The apparatus implemented to provide passive heating to patient breathing circuit tubing 202 may take on a number of form factors, according to various embodiments. FIGS. 2b, 2c, and 2d respectively illustrate an exemplary passive heating sleeve 206, an exemplary passive heating cuff 208, and an exemplary passive heating tape 210, each of which may be implemented as the flexible sheathing body and may include the passive heating element and/or the insulating component. The form factors illustrated in FIGS. 2b, 2c, and 2d are intended to be illustrative and should not be construed as limiting. Any apparatus providing passive heating to a patient circuit is within the scope of the present technology. By way of non-limiting example, a passive heating element may be integrated with patient breathing circuit tubing (e.g., patient breathing circuit tubing 202) such that passive heating is provided to the patient circuit without implementing a flexible sheathing body.

Passive heating sleeve 206 may be configured to slide over the patient breathing circuit tubing 202, thus surrounding patient breathing circuit tubing 202 and extending along the patient breathing circuit tubing. The passive heating element and/or the insulating component may be integrated with passive heating sleeve 206. Passive heating cuff 208 may be configured to enclose the patient breathing circuit tubing 202 by securing together edges 212 and 214 of the passive heating cuff 208. Edges 212 and 214 may have disposed thereon Velcro, snaps, buttons, and/or any other mechanism for removably joining edges 212 and 214. Passive heating tape 210 may be configured to wrap around the patient breathing circuit tubing 202 in a substantially helical manner. Passive heating tape 210 may be secured to patient breathing circuit tubing 202 by way of integrated wire reinforcements, a temporary adhesive, and/or any other mechanism for removably attaching passive heating tape 210 to the patient breathing circuit tubing 202. It is noteworthy that passive heating cuff 208 and passive heating tape 210 may be attached and removed from the patient breathing circuit tubing 202 without disconnecting the patient breathing circuit tubing 202 from the gas delivery system 102 and/or the patient interface assembly 116. Since the flexible sheathing body (e.g., the passive heating sleeve 206, the passive heating cuff 208, and/or the passive heating tape 210) is removably attachable to the patient breathing circuit tubing 202, the flexible sheathing body may be washed, replaced, and/or otherwise serviced separately from the patient breathing circuit tubing 202.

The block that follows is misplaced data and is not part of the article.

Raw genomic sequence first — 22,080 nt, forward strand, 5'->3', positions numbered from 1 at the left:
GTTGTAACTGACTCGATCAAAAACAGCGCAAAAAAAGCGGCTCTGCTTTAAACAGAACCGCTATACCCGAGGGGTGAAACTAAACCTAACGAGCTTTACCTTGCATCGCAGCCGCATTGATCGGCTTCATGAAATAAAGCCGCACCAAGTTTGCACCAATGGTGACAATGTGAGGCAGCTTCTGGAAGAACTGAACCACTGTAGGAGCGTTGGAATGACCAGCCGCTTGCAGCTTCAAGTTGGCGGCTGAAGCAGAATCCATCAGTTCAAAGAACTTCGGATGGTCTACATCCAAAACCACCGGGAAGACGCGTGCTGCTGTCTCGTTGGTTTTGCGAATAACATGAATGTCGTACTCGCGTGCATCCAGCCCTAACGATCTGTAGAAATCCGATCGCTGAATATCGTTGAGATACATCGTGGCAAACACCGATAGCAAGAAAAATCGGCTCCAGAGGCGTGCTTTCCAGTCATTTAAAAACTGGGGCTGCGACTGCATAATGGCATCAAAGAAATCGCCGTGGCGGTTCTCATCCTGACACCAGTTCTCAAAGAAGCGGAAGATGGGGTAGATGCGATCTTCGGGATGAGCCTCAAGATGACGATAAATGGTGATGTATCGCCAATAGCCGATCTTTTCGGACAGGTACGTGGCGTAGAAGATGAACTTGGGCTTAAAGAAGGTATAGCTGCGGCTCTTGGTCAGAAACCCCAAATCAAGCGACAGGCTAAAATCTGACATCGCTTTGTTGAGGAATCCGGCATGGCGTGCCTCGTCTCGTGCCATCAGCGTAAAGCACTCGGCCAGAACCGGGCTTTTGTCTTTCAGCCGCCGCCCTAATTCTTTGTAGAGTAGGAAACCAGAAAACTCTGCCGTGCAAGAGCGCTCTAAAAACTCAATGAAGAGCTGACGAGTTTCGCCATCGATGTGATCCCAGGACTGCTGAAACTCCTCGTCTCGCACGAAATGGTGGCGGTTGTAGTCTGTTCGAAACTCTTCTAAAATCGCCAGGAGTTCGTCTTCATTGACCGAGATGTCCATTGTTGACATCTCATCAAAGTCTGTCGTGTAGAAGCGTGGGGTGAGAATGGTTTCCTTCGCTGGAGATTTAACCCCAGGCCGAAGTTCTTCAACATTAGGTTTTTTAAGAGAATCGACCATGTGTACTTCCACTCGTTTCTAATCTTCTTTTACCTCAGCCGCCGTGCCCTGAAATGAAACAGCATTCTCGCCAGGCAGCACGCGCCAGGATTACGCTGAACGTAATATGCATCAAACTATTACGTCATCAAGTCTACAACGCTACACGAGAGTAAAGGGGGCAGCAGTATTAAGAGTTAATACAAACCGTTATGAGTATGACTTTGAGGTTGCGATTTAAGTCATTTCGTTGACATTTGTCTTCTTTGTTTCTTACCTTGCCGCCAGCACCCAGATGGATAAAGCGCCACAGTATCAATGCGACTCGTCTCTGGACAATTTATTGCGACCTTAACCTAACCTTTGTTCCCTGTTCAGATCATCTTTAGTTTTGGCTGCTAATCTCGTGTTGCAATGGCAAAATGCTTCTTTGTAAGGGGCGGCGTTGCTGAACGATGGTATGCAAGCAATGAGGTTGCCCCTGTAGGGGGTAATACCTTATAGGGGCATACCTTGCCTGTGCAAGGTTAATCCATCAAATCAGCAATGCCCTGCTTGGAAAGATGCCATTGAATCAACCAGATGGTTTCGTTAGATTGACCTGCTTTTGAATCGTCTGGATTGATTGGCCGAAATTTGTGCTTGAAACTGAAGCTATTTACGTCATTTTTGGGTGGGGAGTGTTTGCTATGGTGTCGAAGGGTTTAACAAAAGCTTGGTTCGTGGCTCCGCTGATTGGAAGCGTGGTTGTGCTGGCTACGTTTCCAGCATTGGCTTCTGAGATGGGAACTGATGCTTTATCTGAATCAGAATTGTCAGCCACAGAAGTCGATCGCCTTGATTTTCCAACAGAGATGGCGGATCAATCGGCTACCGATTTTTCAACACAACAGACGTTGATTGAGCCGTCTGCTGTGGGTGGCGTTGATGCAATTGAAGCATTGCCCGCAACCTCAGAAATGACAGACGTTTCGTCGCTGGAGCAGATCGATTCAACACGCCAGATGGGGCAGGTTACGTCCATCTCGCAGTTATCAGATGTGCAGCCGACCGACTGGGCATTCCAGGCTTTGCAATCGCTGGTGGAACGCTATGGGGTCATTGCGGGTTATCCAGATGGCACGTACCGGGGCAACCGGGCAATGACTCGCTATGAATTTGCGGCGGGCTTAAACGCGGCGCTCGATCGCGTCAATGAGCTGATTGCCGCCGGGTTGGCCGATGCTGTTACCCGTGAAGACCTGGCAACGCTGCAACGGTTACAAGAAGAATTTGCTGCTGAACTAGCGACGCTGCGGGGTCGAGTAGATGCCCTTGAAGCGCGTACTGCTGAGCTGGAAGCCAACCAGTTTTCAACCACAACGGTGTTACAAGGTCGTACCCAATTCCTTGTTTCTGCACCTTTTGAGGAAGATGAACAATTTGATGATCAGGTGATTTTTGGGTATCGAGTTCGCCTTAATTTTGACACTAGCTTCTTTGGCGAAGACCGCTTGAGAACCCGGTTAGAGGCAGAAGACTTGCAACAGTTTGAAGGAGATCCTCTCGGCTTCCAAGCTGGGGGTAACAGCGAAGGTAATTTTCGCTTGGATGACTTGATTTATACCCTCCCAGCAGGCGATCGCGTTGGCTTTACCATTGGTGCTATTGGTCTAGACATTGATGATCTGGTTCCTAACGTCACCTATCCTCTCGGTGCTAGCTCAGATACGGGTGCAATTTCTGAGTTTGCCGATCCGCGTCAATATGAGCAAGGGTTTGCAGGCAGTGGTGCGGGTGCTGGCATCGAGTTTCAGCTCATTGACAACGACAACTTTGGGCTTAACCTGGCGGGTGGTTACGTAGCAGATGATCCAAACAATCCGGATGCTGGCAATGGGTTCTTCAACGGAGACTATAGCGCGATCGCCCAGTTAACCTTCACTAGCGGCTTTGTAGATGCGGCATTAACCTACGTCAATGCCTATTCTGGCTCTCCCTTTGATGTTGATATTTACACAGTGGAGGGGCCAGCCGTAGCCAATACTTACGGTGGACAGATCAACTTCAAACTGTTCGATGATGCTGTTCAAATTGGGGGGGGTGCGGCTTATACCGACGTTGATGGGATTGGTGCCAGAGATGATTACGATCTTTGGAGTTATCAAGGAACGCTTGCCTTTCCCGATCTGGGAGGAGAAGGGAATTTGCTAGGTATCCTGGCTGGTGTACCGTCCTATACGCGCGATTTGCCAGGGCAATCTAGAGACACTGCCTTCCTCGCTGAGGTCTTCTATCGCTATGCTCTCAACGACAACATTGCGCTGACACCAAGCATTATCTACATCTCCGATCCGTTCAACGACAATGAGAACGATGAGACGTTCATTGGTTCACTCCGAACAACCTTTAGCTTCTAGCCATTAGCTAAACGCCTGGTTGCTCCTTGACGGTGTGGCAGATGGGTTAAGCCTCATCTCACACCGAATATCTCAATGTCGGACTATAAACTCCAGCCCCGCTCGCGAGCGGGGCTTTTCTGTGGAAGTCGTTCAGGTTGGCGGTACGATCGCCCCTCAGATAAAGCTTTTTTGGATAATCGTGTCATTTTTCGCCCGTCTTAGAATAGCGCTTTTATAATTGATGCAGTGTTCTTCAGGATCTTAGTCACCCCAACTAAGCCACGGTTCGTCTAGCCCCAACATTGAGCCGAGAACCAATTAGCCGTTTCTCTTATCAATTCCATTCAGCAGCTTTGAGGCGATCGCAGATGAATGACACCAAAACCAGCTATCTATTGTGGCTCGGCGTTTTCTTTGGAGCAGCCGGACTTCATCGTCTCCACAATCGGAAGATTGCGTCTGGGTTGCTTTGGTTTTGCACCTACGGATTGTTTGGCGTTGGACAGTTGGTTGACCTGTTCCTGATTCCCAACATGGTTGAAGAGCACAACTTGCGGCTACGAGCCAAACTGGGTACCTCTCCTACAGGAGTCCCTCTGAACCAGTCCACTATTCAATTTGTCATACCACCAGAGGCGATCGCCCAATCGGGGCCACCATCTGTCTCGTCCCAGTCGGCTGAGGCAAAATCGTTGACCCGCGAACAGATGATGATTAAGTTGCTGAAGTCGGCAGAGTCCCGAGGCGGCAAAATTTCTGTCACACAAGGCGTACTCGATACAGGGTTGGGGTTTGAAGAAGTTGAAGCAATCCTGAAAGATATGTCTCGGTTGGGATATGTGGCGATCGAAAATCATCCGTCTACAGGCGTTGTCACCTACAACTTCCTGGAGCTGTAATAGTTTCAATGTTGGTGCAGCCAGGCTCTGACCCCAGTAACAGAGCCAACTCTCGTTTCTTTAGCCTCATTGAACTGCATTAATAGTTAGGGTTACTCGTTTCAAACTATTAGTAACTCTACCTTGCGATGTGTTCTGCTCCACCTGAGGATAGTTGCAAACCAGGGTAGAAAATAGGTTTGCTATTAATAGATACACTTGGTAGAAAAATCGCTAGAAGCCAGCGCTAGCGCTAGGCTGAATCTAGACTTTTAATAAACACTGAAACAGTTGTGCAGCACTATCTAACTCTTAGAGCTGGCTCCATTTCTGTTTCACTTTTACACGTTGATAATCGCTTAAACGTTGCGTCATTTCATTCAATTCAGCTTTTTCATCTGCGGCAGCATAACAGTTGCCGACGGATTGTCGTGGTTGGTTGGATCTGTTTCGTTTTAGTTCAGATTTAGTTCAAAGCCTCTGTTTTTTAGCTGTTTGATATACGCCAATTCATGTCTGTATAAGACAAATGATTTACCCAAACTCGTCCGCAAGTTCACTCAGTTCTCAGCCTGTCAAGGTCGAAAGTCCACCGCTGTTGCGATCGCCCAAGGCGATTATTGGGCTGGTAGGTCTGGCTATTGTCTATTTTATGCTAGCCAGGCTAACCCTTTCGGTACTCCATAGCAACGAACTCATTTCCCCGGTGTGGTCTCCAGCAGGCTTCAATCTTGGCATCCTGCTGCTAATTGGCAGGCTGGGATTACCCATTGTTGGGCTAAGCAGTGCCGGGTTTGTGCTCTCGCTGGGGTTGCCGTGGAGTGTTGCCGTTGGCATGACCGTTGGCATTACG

FIG. 2e illustrates a cross-sectional view 216 of a passive heating sleeve, in accordance with an embodiment of the invention. In cross-sectional view 216, passive heating elements 218, 220, and 222 are discretely located. According to various embodiments, passive heating elements may be distributed at discrete locations along the flexible sheathing body, distributed in a semi-continuous manner along the flexible sheathing body, distributed in a continuous manner along the flexible sheathing body, and/or distributed in any other fashion along the sheathing body.